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Sunday, August 17, 2014

The Revolution and Canada I

Among the histories of the Revolutionary War I have read, discussion of Canada is limited generally to the attacks on Montreal and Quebec, and the subsequent battles during the withdrawal of the Americans.  What may not be readily understood is the more global impact of the war on other regions in Canada--such as distant Newfoundland.

Here is the site of Fort Townshend in St. John's.

We can see in the middle distance the Southern Hills that forms part of the Narrows leading into the harbor.  Fort Townshend was built between 1773 and 1779 and headquartered the British garrison in Newfoundland during the Revolution.  

The Heritage Website of Newfoundland and Labrador notes the deleterious effect on the Newfoundland economy as trade was disrupted through political acts and the sea routes subjected to the effect of the war, privateers and naval action.  When Spain joined the American-French side, Newfoundland lost another market.  Nonetheless, Newfoundlanders did not sympathize with or join the American cause.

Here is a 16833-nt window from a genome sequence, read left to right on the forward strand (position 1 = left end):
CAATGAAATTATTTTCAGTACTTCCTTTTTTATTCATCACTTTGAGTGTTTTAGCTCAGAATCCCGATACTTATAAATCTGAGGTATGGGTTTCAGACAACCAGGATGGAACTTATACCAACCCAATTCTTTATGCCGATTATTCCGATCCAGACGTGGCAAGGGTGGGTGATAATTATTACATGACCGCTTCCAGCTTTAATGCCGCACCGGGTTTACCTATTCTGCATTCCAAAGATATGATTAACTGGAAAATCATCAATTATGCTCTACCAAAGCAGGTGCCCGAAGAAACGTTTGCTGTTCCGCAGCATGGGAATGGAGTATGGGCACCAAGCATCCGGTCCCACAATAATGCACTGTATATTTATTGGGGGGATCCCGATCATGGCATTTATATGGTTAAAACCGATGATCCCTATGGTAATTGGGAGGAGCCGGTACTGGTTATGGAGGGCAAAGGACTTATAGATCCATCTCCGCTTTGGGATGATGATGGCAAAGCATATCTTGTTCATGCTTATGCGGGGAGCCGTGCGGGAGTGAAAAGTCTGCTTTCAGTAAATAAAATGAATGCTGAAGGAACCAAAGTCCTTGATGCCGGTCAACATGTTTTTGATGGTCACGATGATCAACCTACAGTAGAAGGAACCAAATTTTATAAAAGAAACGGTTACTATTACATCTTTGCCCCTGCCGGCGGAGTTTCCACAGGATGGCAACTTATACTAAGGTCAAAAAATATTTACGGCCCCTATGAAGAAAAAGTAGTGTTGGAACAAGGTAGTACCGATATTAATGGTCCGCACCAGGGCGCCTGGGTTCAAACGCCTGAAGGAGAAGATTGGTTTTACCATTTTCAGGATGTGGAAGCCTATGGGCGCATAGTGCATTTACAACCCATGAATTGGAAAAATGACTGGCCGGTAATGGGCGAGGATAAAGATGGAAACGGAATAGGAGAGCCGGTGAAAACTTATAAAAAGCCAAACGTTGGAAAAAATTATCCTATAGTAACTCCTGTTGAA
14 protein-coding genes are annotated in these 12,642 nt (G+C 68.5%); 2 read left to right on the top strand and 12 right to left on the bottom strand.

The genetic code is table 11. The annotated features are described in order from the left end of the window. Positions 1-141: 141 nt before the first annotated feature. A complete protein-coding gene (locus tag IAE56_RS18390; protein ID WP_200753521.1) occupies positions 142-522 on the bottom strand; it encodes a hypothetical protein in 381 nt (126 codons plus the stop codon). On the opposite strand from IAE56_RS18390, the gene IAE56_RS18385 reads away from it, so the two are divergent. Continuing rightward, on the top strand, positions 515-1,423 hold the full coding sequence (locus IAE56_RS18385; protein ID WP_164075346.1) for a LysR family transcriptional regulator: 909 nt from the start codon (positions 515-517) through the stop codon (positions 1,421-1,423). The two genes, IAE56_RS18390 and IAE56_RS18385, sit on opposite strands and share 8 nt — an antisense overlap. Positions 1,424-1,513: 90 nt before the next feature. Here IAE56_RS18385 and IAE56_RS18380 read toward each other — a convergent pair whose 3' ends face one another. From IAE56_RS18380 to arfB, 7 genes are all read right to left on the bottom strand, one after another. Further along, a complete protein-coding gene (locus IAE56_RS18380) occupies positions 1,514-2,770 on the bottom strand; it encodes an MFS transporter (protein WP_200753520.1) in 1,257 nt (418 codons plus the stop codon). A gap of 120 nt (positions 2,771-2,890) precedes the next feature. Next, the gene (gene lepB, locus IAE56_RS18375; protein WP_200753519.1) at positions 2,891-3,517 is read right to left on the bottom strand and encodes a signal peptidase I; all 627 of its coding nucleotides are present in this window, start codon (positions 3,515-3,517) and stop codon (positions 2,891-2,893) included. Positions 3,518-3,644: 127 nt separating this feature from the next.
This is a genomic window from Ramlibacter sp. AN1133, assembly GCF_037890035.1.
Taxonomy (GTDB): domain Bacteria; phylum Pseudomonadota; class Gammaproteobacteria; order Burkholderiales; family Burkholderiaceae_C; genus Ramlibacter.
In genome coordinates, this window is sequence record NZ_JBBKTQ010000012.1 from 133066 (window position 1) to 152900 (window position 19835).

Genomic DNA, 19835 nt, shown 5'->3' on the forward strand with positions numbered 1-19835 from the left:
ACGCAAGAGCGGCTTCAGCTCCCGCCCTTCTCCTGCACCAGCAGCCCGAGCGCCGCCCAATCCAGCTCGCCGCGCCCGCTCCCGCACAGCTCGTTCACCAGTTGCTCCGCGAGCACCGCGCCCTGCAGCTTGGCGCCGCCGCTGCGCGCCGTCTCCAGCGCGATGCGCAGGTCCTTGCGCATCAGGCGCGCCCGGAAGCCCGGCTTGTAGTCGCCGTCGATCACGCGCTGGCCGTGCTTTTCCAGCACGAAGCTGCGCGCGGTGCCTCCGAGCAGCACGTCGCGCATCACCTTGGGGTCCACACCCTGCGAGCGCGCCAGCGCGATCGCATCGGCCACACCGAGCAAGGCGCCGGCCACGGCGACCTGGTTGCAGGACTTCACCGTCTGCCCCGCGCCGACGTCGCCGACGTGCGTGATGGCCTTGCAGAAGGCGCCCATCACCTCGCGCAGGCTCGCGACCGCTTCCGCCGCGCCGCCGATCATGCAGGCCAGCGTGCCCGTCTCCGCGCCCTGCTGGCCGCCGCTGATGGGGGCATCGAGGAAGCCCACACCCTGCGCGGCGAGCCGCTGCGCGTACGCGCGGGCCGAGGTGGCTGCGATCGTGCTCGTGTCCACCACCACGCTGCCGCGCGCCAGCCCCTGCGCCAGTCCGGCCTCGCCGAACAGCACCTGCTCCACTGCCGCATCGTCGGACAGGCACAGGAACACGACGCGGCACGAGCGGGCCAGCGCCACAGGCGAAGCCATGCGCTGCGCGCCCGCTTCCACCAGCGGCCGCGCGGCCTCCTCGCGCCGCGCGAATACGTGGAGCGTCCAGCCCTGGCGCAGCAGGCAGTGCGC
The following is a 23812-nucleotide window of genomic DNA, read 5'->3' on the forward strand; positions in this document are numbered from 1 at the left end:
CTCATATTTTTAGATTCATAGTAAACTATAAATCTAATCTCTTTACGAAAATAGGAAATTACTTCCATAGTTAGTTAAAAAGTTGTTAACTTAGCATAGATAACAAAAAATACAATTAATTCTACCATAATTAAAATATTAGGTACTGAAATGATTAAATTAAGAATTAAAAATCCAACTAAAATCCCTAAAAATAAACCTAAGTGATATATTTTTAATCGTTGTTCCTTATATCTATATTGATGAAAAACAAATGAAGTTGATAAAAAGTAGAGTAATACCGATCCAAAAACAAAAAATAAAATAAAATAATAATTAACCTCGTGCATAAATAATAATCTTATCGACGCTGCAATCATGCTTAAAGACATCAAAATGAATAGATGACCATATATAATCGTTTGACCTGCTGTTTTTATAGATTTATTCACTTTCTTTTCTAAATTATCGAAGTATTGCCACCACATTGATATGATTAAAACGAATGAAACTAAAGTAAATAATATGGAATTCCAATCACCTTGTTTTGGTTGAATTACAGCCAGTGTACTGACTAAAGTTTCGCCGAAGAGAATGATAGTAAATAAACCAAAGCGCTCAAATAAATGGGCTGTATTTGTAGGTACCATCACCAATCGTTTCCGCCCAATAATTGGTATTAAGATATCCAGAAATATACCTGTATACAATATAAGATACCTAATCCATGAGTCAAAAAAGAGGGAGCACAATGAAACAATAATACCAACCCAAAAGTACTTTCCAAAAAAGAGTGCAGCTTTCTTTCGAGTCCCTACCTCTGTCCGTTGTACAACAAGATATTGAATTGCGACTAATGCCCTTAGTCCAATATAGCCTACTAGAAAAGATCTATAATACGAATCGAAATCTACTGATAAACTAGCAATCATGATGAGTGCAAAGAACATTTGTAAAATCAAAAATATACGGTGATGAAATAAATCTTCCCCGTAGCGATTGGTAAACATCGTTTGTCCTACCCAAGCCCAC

IN 1778 the Newfoundland Volunteers was organized and constructed Fort Townshend; two years later, the Newfoundland Regiment was formed with 300 men to defend Newfoundland, under command of Captain Robert Pringle.

Today, Newfoundland is a 2 1/3 hour flight from Newark, New Jersey.  Despite that remoteness from the epicenter of the American Revolution, the economic and political effects of the war reverberated to the furthest reaches of colonized North America.

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